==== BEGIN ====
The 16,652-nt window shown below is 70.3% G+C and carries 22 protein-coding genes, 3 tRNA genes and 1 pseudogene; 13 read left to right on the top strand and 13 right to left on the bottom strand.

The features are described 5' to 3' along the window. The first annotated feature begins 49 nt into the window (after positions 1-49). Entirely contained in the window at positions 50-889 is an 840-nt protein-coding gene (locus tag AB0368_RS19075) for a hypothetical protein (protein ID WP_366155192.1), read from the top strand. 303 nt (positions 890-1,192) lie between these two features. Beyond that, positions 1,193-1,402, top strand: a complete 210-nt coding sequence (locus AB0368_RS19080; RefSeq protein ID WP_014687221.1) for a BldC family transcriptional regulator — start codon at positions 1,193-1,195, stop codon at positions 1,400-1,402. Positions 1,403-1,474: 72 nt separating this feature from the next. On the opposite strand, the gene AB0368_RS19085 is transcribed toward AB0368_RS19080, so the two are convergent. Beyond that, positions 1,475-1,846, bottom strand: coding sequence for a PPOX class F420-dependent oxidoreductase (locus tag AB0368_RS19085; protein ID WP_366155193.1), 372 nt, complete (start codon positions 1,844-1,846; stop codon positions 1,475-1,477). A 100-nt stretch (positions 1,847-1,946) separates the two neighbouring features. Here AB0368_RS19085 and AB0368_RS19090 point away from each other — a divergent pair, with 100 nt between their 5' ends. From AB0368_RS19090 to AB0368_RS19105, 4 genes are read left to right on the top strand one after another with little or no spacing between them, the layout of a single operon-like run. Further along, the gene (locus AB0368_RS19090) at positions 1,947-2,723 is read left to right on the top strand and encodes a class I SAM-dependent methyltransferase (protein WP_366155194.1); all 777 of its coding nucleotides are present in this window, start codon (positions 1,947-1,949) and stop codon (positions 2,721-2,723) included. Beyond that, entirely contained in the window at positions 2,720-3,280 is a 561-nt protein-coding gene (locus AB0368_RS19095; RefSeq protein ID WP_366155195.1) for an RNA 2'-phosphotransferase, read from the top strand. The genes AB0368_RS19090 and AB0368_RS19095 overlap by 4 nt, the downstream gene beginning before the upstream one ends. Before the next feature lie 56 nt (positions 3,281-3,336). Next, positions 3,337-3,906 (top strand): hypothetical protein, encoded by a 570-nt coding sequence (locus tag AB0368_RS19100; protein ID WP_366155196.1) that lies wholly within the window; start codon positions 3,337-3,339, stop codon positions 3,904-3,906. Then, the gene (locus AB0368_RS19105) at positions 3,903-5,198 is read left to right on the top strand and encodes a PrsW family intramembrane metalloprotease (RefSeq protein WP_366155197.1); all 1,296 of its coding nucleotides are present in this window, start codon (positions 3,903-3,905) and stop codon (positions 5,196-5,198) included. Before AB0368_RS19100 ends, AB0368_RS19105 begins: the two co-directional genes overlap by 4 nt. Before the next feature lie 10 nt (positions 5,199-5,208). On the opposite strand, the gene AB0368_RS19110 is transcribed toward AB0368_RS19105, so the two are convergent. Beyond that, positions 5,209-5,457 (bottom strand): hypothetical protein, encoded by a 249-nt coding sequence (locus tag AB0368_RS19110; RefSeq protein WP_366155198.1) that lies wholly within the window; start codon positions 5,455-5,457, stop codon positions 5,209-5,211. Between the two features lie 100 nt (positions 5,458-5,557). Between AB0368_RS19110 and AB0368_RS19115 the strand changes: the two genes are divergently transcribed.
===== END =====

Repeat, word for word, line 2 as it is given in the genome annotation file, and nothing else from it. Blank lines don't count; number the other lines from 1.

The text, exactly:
The features are described 5' to 3' along the window. The first annotated feature begins 49 nt into the window (after positions 1-49). Entirely contained in the window at positions 50-889 is an 840-nt protein-coding gene (locus tag AB0368_RS19075) for a hypothetical protein (protein ID WP_366155192.1), read from the top strand. 303 nt (positions 890-1,192) lie between these two features. Beyond that, positions 1,193-1,402, top strand: a complete 210-nt coding sequence (locus AB0368_RS19080; RefSeq protein ID WP_014687221.1) for a BldC family transcriptional regulator — start codon at positions 1,193-1,195, stop codon at positions 1,400-1,402. Positions 1,403-1,474: 72 nt separating this feature from the next. On the opposite strand, the gene AB0368_RS19085 is transcribed toward AB0368_RS19080, so the two are convergent. Beyond that, positions 1,475-1,846, bottom strand: coding sequence for a PPOX class F420-dependent oxidoreductase (locus tag AB0368_RS19085; protein ID WP_366155193.1), 372 nt, complete (start codon positions 1,844-1,846; stop codon positions 1,475-1,477). A 100-nt stretch (positions 1,847-1,946) separates the two neighbouring features. Here AB0368_RS19085 and AB0368_RS19090 point away from each other — a divergent pair, with 100 nt between their 5' ends. From AB0368_RS19090 to AB0368_RS19105, 4 genes are read left to right on the top strand one after another with little or no spacing between them, the layout of a single operon-like run. Further along, the gene (locus AB0368_RS19090) at positions 1,947-2,723 is read left to right on the top strand and encodes a class I SAM-dependent methyltransferase (protein WP_366155194.1); all 777 of its coding nucleotides are present in this window, start codon (positions 1,947-1,949) and stop codon (positions 2,721-2,723) included. Beyond that, entirely contained in the window at positions 2,720-3,280 is a 561-nt protein-coding gene (locus AB0368_RS19095; RefSeq protein ID WP_366155195.1) for an RNA 2'-phosphotransferase, read from the top strand. The genes AB0368_RS19090 and AB0368_RS19095 overlap by 4 nt, the downstream gene beginning before the upstream one ends. Before the next feature lie 56 nt (positions 3,281-3,336). Next, positions 3,337-3,906 (top strand): hypothetical protein, encoded by a 570-nt coding sequence (locus tag AB0368_RS19100; protein ID WP_366155196.1) that lies wholly within the window; start codon positions 3,337-3,339, stop codon positions 3,904-3,906. Then, the gene (locus AB0368_RS19105) at positions 3,903-5,198 is read left to right on the top strand and encodes a PrsW family intramembrane metalloprotease (RefSeq protein WP_366155197.1); all 1,296 of its coding nucleotides are present in this window, start codon (positions 3,903-3,905) and stop codon (positions 5,196-5,198) included. Before AB0368_RS19100 ends, AB0368_RS19105 begins: the two co-directional genes overlap by 4 nt. Before the next feature lie 10 nt (positions 5,199-5,208). On the opposite strand, the gene AB0368_RS19110 is transcribed toward AB0368_RS19105, so the two are convergent. Beyond that, positions 5,209-5,457 (bottom strand): hypothetical protein, encoded by a 249-nt coding sequence (locus tag AB0368_RS19110; RefSeq protein WP_366155198.1) that lies wholly within the window; start codon positions 5,455-5,457, stop codon positions 5,209-5,211. Between the two features lie 100 nt (positions 5,458-5,557). Between AB0368_RS19110 and AB0368_RS19115 the strand changes: the two genes are divergently transcribed.